Clarissa's Blog

An academic's opinions on feminism, politics, literature, philosophy, teaching, academia, and a lot more.

Dumb Question

I have a dumb question. Do famous people take the same airlines everybody else does? Because I could swear I saw Lawrence O’Donnell at the JFK on Friday. It wasn’t just the look but also the very recognizable voice. This fellow looked older and more tired than the one on TV but that makes sense given the heavy makeup TV newscasters get. 


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12 thoughts on “Dumb Question

  1. The Dark Avenger on said:

    No, there is a secret airline company called Fly Us Always that caters to celebrities. They had an article about it in the New York Times last year.


  2. Stringer bell on said:

    Depends on how rich these famous people are. I don’t think an MSNBC anchor is rich enough to take a chartered flight on his own dime.

    LAX has a separate terminal for private flights where the rich won’t have to share the same space as the riff-raff. First class is just not exclusive enough.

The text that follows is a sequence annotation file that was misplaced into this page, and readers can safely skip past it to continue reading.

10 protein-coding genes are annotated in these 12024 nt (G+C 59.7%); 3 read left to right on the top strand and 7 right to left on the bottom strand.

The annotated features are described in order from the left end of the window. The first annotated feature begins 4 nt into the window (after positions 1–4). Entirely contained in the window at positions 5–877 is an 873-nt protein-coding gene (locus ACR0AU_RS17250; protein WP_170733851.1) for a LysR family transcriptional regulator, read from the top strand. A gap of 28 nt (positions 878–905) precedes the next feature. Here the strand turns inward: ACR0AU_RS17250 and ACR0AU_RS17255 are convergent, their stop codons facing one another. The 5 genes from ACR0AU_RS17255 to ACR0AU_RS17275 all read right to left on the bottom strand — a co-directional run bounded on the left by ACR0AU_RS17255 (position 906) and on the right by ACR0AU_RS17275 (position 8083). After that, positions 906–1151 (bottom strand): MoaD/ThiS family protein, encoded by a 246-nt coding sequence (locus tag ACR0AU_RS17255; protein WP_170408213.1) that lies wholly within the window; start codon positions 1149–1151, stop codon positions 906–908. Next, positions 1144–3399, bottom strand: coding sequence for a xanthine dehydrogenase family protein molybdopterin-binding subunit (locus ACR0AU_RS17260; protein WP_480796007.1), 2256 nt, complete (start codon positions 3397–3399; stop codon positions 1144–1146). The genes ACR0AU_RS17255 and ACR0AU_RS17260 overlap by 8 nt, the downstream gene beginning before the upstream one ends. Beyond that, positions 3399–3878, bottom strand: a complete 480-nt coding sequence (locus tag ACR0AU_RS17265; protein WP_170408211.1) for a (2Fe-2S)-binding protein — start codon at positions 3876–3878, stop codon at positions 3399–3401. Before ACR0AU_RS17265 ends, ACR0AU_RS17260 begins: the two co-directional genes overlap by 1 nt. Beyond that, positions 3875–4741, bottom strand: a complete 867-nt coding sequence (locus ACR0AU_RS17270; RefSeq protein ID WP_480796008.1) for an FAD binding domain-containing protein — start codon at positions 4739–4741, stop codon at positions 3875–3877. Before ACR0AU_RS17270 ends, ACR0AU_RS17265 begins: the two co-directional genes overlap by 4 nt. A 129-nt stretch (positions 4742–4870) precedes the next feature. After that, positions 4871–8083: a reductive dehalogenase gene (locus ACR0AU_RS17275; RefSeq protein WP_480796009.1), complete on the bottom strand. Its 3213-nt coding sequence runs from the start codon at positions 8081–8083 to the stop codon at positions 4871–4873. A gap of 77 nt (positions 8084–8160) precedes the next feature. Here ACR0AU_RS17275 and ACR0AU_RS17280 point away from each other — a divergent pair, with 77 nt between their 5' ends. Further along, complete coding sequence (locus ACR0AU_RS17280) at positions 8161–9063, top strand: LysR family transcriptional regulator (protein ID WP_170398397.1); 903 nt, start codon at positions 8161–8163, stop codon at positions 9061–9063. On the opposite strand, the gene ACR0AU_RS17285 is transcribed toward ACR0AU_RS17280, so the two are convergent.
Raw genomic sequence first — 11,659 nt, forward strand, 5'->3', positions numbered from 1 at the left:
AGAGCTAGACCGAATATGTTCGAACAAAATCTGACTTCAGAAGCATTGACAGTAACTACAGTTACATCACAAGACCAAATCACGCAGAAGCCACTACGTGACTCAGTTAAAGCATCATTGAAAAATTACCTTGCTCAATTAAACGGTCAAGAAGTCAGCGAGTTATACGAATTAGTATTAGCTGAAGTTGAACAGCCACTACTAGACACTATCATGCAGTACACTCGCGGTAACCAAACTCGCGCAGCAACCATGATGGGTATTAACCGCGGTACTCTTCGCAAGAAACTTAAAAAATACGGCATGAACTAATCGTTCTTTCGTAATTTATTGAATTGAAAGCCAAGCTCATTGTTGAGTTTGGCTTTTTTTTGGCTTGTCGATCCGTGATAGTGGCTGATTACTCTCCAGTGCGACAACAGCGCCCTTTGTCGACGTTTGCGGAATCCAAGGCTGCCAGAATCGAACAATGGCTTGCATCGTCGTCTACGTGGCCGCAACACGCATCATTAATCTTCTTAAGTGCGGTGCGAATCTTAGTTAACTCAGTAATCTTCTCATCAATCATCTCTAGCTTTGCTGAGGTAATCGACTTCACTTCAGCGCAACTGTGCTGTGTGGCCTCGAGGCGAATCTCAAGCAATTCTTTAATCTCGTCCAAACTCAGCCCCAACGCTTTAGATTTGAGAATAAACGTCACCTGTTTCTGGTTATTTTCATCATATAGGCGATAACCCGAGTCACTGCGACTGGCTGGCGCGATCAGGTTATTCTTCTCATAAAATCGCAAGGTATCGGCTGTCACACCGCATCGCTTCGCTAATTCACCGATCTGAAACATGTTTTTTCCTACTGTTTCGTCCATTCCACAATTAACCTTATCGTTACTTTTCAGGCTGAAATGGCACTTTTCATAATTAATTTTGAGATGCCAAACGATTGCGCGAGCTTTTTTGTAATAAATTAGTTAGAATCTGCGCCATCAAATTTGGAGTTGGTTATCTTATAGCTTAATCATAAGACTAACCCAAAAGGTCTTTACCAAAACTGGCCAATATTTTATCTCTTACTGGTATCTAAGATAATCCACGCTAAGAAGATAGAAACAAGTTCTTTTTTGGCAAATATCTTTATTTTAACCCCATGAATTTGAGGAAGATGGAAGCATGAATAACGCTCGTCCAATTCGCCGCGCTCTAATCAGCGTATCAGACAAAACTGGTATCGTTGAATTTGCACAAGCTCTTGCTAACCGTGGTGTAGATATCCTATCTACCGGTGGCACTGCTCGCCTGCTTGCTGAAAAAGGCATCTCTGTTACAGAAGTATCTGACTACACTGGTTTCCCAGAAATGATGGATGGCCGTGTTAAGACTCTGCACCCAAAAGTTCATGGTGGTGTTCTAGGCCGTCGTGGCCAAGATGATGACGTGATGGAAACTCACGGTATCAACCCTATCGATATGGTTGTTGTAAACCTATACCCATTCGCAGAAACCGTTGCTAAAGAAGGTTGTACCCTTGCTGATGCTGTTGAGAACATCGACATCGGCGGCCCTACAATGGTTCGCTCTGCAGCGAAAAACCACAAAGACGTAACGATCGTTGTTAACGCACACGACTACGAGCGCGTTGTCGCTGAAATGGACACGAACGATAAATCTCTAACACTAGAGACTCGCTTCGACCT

But my eye was taken by an iPad that sat on a counter at the entrance, with a typed little note: “Here is a glimpse of what you’re missing over at the main terminal right now.”

    The screen linked to videos of travelers looking harassed and being swallowed into pushing, shoving paparazzi scrums – routine hazards for the 80 million people who pass through LAX each year.

    He wasn’t wrong. The $22m facility, the first of its kind in the US, opens on Monday, giving the 1% a whole new way to separate themselves from everyone else’s reality.


    • Stringer bell on said:

      Just checked. A private jet from LAX to JFK starts at about $40,000. Yeah, Larry’s flying commercial (first-class/business class, though).


      • In Russia or in the UK there’s a separate little airfield for them. And in Russia, a well-known journalist always has a rich mecenas who’d take him around on his jet.

        It’s good that people like O’Donnell at least get to see the proletariat every once in a while. 🙂


  3. Shakti on said:

    Why do people still fly when it’s so obvious what a total racket it’s become over the years?
    Intercontinental I can see as “being no choice”. But domestic?

    1)The United States is a large country.
    2) Most people do not have the vacation time necessary to drive cross country.
    3)People are increasingly dispersed. Yes, I could drive to my hometown — but it would take me at least two days and an oil change. At this time of year I’d need snow tires too.
    4)You live within 300 miles of everyone important to you.

    The airport is emblematic of the way the nonfluid attempt to punish those with more fluidity than they possess.


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